Inspect the board to make sure any polarized capacitors are in the correct position, and all chips are oriented correctly.
Step 6: Time for the Hot Air Gun
I use a low temperature solder paste. For my model gun, I have the temperature set to 275C, airflow set to 7. Hold the gun perpendicular to the board at about 4cm above the board. The solder around the first parts takes a while to start melting. Don’t be tempted to speed things up by moving the gun close to the board. This generally results in blowing the parts around. Once the solder melts, move on to the next overlapping section of the board. Work your way all around the board.
I use a YAOGONG 858D SMD Hot Air Gun. (On Amazon for less than $40.) The package includes 3 nozzles. I use the largest (8mm) nozzle. This model/style is made or sold by several vendors. I’ve seen ratings all over the place. This gun has worked flawlessly for me.
Step 7: Reinforce If Needed
If the board has a surface mounted SD card connector or surface mounted audio jack, etc., apply extra wire solder to the pads used to attach its housing to the board. I’ve found that solder paste alone isn’t generally strong enough to secure these parts reliably.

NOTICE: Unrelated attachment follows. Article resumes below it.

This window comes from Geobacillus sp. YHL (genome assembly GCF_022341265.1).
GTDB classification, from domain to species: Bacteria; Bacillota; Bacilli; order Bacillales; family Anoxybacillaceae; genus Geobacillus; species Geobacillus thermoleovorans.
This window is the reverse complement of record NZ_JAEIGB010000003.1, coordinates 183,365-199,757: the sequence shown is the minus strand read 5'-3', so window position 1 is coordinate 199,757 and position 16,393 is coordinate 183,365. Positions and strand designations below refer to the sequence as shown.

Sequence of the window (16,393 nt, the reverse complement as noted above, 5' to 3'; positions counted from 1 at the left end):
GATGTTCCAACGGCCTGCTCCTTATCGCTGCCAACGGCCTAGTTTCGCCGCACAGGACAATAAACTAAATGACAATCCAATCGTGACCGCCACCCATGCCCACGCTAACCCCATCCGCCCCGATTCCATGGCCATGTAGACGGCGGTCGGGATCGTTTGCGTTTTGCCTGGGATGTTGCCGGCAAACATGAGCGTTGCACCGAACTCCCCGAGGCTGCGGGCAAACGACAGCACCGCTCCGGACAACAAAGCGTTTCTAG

Step 8: Cleaning/removing the SMD Flux
The solder paste I use is advertised as being “no clean”. You do need to clean the board, it looks much better and it will remove any small beads of solder on the board. Using latex, nitrile, or rubber gloves in a well ventilated space, pour a small amount of Flux Remover into a small ceramic or stainless steel dish. Reseal the flux remover bottle. Using a stiff brush, dab the brush in the flux remover and scrub an area of the board. Repeat till you’ve entirely scrubbed the board surface. I use a gun cleaning brush for this purpose. The bristles are stiffer than most tooth brushes.
Step 9: Place and Solder All of the Trough Hole Parts
After the flux remover has evaporated off the board, place and solder all of the trough hole parts, shortest to tallest, one at a time.
Step 10: Flush Cut Through Hole Pins
Using a flush cutter plier, trim the through hole pins on the underside of the board. Doing this makes removing the flux residue easier.
Step 11: Reheat Through Hole Pins After Clipping